Orchestra students qualify for state


Ryann Daugherty

Solo and Ensemble members: Alissa Chang, Aarathi Devakumar, Emily Perry, and Alex Simpkins, all qualified for the state solo and ensemble competition. These musicians received superior scores on their entries.

Orchestra students will compete at the state competition on May 30 in Austin. Sophomores Alissa Chang on the violin, Aarathi Devakumar on the violin and Alex Simpkins on the cello and junior Emily Perry on the harp qualified to compete. 

“To qualify, you as a solo performer or your ensemble have to perform a class one piece from memory and receive a division rating of one for your performance,” Perry said. “For context, their rating scale is from one to five with one being the best. Your score is based on multiple factors, such as tone, technique and the overall musicianship of the piece.”

Students first competed for a judge that scores them on a scale from one to four. Anyone who memorized a level one piece that scored a superior ranking qualified for state. 

“Now, I and the other qualifiers will go compete at the state level,” Chang said. “We will play for a blind panel of judges in Austin at the UT campus and be scored on the same scale at a higher level.”

To prepare for the state qualifier competition, students practice their music while getting feedback from their instructors. Chang began to practice months in advance to perfect her solo.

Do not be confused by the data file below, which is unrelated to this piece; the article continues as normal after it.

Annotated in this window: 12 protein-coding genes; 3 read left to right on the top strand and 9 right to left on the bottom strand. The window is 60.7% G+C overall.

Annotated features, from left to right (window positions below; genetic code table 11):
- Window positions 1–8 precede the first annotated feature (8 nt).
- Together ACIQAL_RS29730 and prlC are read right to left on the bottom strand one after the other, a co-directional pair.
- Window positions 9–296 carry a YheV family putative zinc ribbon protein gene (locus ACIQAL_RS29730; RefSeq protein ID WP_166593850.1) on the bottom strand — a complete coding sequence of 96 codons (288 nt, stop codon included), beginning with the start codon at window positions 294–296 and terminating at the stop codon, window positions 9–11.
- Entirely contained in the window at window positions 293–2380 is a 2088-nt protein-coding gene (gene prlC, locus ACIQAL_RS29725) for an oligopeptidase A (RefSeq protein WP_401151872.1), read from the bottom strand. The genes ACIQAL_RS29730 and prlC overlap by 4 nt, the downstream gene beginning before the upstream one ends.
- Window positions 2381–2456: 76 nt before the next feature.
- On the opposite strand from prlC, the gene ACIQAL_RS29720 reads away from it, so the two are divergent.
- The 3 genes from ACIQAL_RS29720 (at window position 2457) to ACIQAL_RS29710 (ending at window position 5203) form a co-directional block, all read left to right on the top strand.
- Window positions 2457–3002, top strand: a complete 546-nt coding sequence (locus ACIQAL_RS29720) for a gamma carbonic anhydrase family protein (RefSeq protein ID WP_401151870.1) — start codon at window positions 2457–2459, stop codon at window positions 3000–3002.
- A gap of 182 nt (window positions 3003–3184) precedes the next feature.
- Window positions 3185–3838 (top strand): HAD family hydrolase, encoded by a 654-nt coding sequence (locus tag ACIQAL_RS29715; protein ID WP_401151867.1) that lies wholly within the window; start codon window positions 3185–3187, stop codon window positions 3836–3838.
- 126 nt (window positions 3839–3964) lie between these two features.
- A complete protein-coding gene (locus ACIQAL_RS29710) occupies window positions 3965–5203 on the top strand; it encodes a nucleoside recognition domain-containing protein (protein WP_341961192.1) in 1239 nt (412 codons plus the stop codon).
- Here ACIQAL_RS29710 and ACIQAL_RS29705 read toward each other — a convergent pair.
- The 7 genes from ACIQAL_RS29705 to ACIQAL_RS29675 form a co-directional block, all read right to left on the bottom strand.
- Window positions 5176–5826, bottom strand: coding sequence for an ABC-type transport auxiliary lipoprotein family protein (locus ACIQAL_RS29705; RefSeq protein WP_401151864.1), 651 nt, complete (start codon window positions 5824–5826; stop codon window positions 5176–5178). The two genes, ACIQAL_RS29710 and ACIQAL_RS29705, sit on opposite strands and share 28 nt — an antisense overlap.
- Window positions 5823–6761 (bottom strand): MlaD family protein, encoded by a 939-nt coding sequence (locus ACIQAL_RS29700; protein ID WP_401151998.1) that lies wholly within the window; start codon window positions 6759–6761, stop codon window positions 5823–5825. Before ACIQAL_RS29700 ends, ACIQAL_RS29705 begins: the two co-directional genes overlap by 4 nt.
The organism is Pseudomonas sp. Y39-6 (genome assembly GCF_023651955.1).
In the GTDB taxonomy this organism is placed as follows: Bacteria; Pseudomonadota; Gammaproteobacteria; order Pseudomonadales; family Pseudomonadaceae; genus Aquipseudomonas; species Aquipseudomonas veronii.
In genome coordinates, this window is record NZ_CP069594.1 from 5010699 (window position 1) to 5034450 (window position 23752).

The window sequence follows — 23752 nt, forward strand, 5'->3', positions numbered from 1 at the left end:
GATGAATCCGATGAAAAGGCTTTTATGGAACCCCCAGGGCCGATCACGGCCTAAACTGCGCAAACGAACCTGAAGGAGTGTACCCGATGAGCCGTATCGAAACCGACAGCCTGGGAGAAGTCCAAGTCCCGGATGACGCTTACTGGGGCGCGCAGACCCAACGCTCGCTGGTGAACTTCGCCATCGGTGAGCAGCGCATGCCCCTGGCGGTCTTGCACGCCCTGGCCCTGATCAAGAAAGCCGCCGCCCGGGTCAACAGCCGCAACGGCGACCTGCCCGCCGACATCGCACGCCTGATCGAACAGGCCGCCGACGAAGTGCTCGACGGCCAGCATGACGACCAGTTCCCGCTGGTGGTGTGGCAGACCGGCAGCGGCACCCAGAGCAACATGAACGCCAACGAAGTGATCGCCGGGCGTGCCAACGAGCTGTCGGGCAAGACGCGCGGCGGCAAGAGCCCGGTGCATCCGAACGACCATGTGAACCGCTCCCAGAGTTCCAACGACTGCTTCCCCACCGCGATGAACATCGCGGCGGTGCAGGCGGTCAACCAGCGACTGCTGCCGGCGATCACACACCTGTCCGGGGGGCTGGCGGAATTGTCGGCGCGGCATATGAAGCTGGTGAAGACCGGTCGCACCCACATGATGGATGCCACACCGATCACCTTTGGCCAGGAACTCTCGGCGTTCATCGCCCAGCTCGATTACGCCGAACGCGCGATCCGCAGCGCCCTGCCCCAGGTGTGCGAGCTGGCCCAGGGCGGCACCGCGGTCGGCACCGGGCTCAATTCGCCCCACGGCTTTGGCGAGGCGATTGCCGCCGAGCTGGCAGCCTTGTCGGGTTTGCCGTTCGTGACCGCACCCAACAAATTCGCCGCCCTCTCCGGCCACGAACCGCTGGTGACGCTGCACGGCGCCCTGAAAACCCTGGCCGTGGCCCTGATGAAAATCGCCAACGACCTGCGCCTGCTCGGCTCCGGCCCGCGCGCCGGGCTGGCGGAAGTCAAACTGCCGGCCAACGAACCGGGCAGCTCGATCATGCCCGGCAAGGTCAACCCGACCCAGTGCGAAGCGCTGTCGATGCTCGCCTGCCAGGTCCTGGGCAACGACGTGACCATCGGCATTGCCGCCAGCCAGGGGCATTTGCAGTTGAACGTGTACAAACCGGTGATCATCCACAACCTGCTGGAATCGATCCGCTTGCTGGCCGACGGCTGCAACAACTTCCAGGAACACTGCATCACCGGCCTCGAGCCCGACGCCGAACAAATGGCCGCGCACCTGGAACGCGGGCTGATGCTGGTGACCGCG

“This means I’ve been practicing my piece in addition to exercise and etudes every day,” Chang said. “Typically, I wouldn’t prepare for a competition this far in advance, but this was a special case. I used this piece for a competition in January and will be using the same piece for my college portfolio this fall, so I’ve been practicing this piece for a long time.”

The students’ teachers, Jennifer Vanhook and Mary Winkler, have played a role in the students’ preparation. 

“We helped the students prepare by assisting in the music selection process and being available to listen to them and give feedback on what they could do better,” Winkler said. “All students worked with their private lesson teachers and on their own to prepare for the Solo and Ensemble Contest. They also had 2 rehearsals with their piano accompanist prior to the event.”

This is the first time in three years that the competition will be held in-person. For the past few years, students had to record a video of themselves playing a piece.

“I have competed since I was a freshman and recorded music for state last year since it was online,” Perry said. “This year, we will play in front of a live panel of judges. State overall is similar to the qualifiers, but it is held to a much higher standard because there are many more people competing for spots to nationals. The specific type of music you chose also plays a role, with ‘easier’ pieces of music being less likely to make an impact on the judges. You must play the piece the way it was meant to be by the composer and time period and to play with emotion while consistently getting the notes and rhythms right.”